Guru Ramana Maharshi on Meditation

We all want to be that little bit better in the new year, both on the inside and on the outside . Love yourself, love the world around you, better yourself through meditation! Heed the advice of Ramana Maharshi (1879–1950), born on the 30th of December 1879 in Tamil Nadu, South India; here are some snippets from interviews with the guru from Arthur Osborne’s Ramana Maharshi and the Path to self-Knowledge (2006):

“Renunciation does not mean outward divestment of clothes and so on or abandonment of home. True renunciation is the renunciation of desires, passions and attachments. But single-minded devotion to God may not be possible unless one leaves the world. No; one who truly renounces actually merges in the world and expands his love to embrace the whole world. It would be more correct to describe the attitude of the devotee as universal love than as abandoning home to don the ochre robe.
At home the bonds of affection are too strong.
He who renounces when he is not yet ripe for it only creates new bonds.
Is not renunciation the supreme means of breaking attachments?
It may be so for one whose mind is already free from entanglements. But you have not grasped the deeper import of renunciation: great souls who have abandoned the life of the world have done so not out of aversion to family life but because of their large-hearted and all-embracing love for all mankind and all creatures.
The family ties will have to go some time so why shouldn’t I take the initiative and break them now so that my love can be equal to all?
When you really feel that equal love for all, when your heart has so expanded as to embrace the whole of creation, you will certainly not feel like giving up this or that; you will simply drop off from secular life as a ripe fruit does from the branch of a tree. You will feel that the whole world is your home. The life of action need not be renounced. If you meditate for an hour or two every day you can then carry on with your duties. If you meditate in the right manner, then the current of mind induced will continue to flow even in the midst of your work. It is as though there were two ways of expressing the same idea; the same line which you take in meditation will be expressed in your activities.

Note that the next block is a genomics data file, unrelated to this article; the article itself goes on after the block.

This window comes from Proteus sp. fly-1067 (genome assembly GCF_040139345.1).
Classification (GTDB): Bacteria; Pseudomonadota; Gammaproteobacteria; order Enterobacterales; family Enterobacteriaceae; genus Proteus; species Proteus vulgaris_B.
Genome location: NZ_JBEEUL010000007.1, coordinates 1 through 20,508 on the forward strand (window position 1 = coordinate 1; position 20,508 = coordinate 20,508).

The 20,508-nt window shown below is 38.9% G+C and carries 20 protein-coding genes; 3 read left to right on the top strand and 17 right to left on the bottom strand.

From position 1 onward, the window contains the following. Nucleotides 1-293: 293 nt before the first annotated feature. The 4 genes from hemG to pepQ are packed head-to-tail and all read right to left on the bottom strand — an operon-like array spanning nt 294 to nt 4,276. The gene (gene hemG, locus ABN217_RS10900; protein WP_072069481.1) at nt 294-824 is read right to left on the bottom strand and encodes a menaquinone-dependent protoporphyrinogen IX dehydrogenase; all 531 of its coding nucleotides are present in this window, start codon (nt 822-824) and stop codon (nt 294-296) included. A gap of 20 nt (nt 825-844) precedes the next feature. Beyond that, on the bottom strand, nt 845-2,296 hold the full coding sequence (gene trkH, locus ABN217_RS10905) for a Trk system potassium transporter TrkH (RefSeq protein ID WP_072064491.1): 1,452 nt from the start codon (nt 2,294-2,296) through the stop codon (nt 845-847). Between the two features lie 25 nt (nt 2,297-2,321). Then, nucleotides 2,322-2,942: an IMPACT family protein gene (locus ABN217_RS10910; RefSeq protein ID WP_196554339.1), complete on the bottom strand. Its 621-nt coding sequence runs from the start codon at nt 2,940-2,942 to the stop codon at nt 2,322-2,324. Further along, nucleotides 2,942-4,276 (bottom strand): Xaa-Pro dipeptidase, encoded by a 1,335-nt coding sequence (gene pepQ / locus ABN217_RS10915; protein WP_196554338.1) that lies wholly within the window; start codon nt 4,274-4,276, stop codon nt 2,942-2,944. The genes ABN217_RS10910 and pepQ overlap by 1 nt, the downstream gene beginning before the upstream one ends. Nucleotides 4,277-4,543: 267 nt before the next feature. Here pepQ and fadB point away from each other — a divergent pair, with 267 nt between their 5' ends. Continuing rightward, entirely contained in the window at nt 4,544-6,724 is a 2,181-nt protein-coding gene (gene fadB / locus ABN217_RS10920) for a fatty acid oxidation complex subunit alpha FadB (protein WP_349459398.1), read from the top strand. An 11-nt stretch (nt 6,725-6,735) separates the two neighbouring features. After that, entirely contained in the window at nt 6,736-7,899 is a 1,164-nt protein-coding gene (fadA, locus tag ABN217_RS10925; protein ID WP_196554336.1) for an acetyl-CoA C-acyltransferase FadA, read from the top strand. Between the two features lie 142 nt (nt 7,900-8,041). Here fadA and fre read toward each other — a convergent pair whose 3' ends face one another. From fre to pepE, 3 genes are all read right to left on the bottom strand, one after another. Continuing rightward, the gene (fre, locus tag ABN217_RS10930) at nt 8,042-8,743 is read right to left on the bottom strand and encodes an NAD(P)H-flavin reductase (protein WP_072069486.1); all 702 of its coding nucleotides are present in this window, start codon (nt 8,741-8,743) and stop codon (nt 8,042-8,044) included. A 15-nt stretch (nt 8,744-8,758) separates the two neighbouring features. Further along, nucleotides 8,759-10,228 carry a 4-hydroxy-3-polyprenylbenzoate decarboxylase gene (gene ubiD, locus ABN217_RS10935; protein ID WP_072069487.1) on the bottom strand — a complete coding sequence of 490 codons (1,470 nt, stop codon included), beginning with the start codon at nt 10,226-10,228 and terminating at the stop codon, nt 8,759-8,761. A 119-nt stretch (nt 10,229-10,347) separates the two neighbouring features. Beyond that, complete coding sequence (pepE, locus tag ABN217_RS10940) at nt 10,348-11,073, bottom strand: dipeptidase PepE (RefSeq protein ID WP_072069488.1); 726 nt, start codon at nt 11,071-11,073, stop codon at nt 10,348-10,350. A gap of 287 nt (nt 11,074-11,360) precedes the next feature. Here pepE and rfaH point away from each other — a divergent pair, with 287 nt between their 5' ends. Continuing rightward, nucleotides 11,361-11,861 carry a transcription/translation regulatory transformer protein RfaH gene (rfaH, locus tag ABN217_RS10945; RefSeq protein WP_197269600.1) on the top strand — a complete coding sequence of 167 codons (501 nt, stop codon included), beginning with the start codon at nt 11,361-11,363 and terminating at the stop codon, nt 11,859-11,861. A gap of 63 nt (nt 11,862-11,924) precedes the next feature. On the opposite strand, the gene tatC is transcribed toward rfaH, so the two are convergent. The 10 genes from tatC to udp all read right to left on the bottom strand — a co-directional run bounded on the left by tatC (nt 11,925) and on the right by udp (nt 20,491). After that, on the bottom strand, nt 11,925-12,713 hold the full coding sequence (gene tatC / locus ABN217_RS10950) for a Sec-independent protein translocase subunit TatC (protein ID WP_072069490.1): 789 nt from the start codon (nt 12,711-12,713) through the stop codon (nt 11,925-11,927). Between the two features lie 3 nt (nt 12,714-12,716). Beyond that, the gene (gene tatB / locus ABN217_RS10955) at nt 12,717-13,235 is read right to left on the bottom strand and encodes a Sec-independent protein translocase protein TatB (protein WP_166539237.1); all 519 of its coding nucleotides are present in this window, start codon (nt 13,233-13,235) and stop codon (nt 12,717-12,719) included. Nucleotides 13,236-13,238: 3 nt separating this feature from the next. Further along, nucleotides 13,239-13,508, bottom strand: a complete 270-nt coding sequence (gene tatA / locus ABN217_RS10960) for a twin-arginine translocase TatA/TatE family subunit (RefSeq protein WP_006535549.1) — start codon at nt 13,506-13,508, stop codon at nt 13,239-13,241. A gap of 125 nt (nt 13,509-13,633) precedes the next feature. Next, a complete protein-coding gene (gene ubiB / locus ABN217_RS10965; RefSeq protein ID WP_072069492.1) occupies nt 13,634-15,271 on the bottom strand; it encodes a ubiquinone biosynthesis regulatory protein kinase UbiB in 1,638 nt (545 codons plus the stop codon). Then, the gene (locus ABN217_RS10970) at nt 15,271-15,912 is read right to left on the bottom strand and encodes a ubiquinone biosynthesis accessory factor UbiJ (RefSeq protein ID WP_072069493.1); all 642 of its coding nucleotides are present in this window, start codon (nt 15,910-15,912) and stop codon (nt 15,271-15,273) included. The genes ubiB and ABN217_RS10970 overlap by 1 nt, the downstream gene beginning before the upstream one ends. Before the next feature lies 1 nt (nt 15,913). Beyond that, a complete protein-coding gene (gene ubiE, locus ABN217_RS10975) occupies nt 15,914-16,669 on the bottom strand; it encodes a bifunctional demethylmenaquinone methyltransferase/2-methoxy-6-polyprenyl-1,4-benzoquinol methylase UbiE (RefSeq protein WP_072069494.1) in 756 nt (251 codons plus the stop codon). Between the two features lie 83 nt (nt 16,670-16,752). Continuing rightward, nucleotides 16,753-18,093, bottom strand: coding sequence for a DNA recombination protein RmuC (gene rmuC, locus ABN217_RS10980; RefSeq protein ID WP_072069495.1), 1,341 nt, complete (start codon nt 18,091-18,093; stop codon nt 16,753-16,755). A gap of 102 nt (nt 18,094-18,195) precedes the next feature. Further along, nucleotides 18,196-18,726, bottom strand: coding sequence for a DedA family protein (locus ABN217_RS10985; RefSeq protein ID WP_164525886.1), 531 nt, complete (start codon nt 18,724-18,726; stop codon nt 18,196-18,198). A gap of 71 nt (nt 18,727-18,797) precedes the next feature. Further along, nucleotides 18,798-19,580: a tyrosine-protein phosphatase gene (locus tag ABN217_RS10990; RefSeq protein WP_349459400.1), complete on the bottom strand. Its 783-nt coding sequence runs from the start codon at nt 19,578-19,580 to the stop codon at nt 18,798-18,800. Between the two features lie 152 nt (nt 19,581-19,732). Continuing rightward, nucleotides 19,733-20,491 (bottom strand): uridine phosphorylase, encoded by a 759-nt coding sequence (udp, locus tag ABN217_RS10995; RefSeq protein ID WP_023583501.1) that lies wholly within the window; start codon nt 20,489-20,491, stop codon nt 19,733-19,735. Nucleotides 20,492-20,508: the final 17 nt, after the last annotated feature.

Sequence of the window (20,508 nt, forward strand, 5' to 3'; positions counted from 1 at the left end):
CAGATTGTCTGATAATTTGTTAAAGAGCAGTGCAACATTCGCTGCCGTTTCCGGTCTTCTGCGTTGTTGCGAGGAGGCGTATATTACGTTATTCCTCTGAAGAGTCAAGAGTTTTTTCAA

What will be the result of doing that?
As you go on you will find that your attitude towards people, events and objects will gradually change. Your actions will tend to follow your meditation of their own accord. A man should surrender the personal selfishness which binds him to this world. Giving up the false self is the true renunciation.
How is it possible to become selfless while leading a life of worldly activity?
There is no conflict between work and wisdom.
Do you mean that one can continue all the old activities, in one’s profession, for instance, and at the same time get Enlightenment?
Why not? But in that case one will not think that it is the old personality which is doing the work because one’s consciousness will gradually become transformed until it enters in That which is beyond the little self.”